Yi et al, ICDM 2003

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Sentiment Analyzer: Extracting Sentiments about a Given Topic using Natural Language Processing Techniques.

It's one of the early papers that extends previous work on document-level sentiment classification to more fine-grained topic-specific sentiment extraction. The tool that the paper presents is called Sentiment Analyzer (SA). Given a topic, SA detects all relevant feature terms, and determines sentiment for each reference to the feature.

Basically SA works in 3 steps:

1. Topic specific feature term extraction:

A feature term is defined to be a term that's either a part/attribute of the given topic, or an attribute of a known feature (feature's feature, e.g. battery life for the 'digital camera' domain). To do this, SA first extract all the noun phrases from a document, and then apply feature selection to these candidates.

For noun phrases, they experimented with 3 extraction patterns: Base Noun Phrases (BNP), Definite Base Noun Phrases (DBNP), and Beginning Definite Base Noun Phrases (bDBNP).

For feature selection, the paper tested two algorithms: mixture language model and likelihood ratio. The first one models the language in any document as a mixture (or a linear combination) of the general web language model θW and a topic-specific language model θT (T denotes the topic). Assuming a multinomial distribution for θW and θT, both the model parameters and the weights can be derived by maximum likelihood estimation. Feature terms are just those with high θTi scores. The latter algorithm is based on likelihood-ratio test by Dunning. It is computed for each candidate feature term, according to the likelihood of the feature term occuring in documents focused on topic T and in documents not focused on topic T. The higher the likelihood ratio, the more likely it's a feature term for topic T.

For evaluation of this part, they extracted 38 and 31 feature terms respectively for digital camera and music review domain. Manual inspection shows that likelihood ratio performs much better than mixture language model for feature selection; and bDBNP candidate extracton combined with likehood ratio test achieves the best accuracy, up to 97% for digital camera domain, and 100% for music domain. (However, given that the feature set is quite small, and most of them are easily identifiable, it's difficult to see the advantage of statistical learning over manual design).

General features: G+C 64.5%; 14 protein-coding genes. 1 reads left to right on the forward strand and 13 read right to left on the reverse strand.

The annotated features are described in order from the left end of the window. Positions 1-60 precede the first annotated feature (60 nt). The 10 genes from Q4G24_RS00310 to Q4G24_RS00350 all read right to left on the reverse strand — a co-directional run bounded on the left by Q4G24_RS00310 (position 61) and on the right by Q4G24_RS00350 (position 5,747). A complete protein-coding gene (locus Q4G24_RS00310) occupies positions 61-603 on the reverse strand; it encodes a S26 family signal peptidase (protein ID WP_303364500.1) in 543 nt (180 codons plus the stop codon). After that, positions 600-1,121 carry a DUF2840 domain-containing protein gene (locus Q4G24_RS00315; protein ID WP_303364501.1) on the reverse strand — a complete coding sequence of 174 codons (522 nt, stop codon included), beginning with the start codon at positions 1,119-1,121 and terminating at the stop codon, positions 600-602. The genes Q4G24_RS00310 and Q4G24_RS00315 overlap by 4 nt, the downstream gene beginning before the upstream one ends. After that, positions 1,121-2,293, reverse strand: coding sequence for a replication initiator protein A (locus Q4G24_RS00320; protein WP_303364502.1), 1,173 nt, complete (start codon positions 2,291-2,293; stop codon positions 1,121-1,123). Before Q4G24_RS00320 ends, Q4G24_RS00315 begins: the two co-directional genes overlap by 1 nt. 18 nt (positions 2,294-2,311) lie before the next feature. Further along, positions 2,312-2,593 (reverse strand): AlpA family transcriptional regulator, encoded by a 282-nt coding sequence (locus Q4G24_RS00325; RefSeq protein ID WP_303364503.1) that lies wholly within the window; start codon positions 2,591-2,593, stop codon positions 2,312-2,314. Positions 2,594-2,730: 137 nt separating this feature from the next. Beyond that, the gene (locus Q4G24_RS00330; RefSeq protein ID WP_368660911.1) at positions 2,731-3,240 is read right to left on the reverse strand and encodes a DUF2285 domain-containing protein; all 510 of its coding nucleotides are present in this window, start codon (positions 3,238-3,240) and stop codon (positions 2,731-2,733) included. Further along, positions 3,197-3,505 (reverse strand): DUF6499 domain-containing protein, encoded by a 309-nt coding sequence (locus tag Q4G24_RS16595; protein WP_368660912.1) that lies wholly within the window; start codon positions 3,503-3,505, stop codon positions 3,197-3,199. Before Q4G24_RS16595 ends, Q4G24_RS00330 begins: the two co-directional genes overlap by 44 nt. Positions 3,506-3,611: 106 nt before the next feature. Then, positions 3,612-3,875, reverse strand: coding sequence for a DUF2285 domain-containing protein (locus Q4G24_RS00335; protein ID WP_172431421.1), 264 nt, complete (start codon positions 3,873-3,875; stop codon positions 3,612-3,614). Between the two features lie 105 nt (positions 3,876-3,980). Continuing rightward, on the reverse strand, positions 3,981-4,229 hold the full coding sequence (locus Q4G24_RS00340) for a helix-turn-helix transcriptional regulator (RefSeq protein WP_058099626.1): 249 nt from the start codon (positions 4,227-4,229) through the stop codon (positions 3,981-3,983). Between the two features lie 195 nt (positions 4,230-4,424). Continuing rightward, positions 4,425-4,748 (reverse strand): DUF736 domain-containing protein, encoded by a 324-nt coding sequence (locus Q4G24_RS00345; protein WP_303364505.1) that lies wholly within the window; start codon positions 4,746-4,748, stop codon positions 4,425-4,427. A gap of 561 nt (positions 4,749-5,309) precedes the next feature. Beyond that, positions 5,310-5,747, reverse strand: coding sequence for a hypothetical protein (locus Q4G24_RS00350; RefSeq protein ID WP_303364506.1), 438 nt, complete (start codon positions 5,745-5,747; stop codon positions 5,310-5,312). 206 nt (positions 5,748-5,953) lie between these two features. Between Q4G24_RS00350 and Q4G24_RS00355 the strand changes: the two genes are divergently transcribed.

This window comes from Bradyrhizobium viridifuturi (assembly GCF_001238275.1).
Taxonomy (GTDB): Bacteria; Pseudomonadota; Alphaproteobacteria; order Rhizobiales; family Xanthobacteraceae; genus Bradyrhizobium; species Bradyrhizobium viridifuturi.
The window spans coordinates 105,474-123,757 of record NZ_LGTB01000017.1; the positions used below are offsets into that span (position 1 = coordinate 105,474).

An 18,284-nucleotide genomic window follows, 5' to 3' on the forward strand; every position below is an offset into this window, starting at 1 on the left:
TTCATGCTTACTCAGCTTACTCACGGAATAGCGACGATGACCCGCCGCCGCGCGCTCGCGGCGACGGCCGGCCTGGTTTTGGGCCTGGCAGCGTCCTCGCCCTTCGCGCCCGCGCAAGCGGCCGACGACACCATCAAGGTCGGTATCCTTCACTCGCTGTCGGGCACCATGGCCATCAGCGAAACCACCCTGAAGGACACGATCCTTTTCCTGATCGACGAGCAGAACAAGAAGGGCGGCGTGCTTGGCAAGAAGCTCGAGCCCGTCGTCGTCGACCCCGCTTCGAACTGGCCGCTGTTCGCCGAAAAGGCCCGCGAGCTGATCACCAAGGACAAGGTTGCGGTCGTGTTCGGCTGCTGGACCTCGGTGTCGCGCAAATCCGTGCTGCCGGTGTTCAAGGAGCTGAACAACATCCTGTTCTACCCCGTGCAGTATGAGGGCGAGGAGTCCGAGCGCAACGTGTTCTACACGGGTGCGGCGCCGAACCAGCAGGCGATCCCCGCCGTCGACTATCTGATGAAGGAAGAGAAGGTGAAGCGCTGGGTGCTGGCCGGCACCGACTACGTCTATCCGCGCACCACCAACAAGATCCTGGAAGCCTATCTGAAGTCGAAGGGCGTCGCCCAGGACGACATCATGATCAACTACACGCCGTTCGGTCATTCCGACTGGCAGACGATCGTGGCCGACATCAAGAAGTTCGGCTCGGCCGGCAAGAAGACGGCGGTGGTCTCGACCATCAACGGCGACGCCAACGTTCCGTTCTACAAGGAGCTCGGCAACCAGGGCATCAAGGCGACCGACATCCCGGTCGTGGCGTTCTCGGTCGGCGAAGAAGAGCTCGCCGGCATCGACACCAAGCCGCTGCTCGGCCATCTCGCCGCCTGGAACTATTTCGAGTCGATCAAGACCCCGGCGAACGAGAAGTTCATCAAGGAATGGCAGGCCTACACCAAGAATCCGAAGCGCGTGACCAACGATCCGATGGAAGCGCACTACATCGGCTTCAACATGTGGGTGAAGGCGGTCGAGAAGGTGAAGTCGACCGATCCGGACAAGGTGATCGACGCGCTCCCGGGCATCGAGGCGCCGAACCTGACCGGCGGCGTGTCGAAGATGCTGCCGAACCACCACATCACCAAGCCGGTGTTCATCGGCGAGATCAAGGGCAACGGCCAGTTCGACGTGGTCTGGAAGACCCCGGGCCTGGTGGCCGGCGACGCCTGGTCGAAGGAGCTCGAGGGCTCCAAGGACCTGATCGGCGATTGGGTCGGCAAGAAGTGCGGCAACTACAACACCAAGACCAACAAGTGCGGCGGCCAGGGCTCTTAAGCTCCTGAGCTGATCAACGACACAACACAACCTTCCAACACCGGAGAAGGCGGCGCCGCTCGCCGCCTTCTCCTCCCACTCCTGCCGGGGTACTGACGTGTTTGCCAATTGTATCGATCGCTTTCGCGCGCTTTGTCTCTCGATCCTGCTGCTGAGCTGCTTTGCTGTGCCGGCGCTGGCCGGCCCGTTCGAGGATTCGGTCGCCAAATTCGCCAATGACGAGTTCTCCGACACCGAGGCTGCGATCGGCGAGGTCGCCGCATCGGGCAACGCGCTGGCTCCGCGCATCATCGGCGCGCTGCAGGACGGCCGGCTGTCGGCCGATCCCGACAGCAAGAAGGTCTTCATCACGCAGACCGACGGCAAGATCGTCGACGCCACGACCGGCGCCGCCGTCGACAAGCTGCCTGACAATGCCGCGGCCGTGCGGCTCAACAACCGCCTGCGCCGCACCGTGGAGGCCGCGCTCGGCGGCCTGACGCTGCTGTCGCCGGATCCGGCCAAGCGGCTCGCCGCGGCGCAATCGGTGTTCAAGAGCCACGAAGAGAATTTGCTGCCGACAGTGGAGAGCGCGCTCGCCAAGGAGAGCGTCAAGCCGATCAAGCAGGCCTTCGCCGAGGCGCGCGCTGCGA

After collecting the feature terms for a given topic at this step, only those sentence containing mentions of these feature terms are extracted from the input document, as inputs to the sentiment analysis at the next step.

2. sentiment extraction

For this task, SA simply utilizes a sentiment lexicon, which contains lists of words together with their POS and sentiment category (positive and negative). The lexicon is collected from General Inquirer, Dictionary of Affect of Language, and WordNet.

With the sentiment lexicon (and a syntactic parser), SA is able to identify all the sentiment phrases for each input sentence. A sentiment phrase can be an adjective phrase with the adjective defined in the sentiment lexicon, or an subject, object and prepositional phrases that contains at least one sentiment word. The sentiment of the phrase is simply the sentiment of the corresponding word, reversed when a negative word is present.

3. (subject, sentiment) association

SA draws on another linguistic resources at this step: the sentiment pattern database. It contains sentiment extraction patterns (sentiment category and target) for sentence predicates, constructed and manually refined from the same resources as the sentiment lexicon.

These sentiment patterns are directly used for assigning the polarity of each sentiment phrase to its target. At a sentence level, SA first extract the certain types of ternary expressions (T-expressions) that look like <target, verb, ""> or <target, verb, source>. For sentences with no verbs(text fragment), binary expressions (B-expressions, with the form <adjective, target>) are extracted instead. Then these expressions are used to make (subject, sentiment) association. Specifically, the T or B expressions of a input sentence is matched against the sentiment phrases (with the target already identified). Once a matching phrase is found, the target and sentiment assignment are simply determined as defined for that phrase.

The paper evaluated SA against ReviewSeer (Dave et al., 2003), which is claimed to be "by far the latest and the best opinion classifier" at that time. For experiments on product review dataset, SA was outperformed by ReviewSeer in accuracy (85.6% vs. 88.4%)(though the results are not directly comparable because of difference in dataset). In the task of classifying general web documents, however, SA achieves much higher accuracy(90% ~ 93%) than ReviewSeer (only 38%). It's because for a statitical document-level classifier, enough sentiment-bearing expressions is essential. However, these sentiment expressions are typically very sparse in general web documents; actually most of the web documents are neutral.

The sentiment analysis techniques used in this paper (syntactic analysis and manually-designed pattern matching) are not very exciting on its own. However, the novel idea of classifying sentiments at a topic-feature level has been applied to many other later work, such as Minqing Hu and Bing Liu, KDD 2004 and Popescu and Etzioni, HLT-EMNLP 2005. The three stages of feature extraction--sentiment classification--sentiment association && summarization have also become standard steps of doing feature-specific sentiment analysis.

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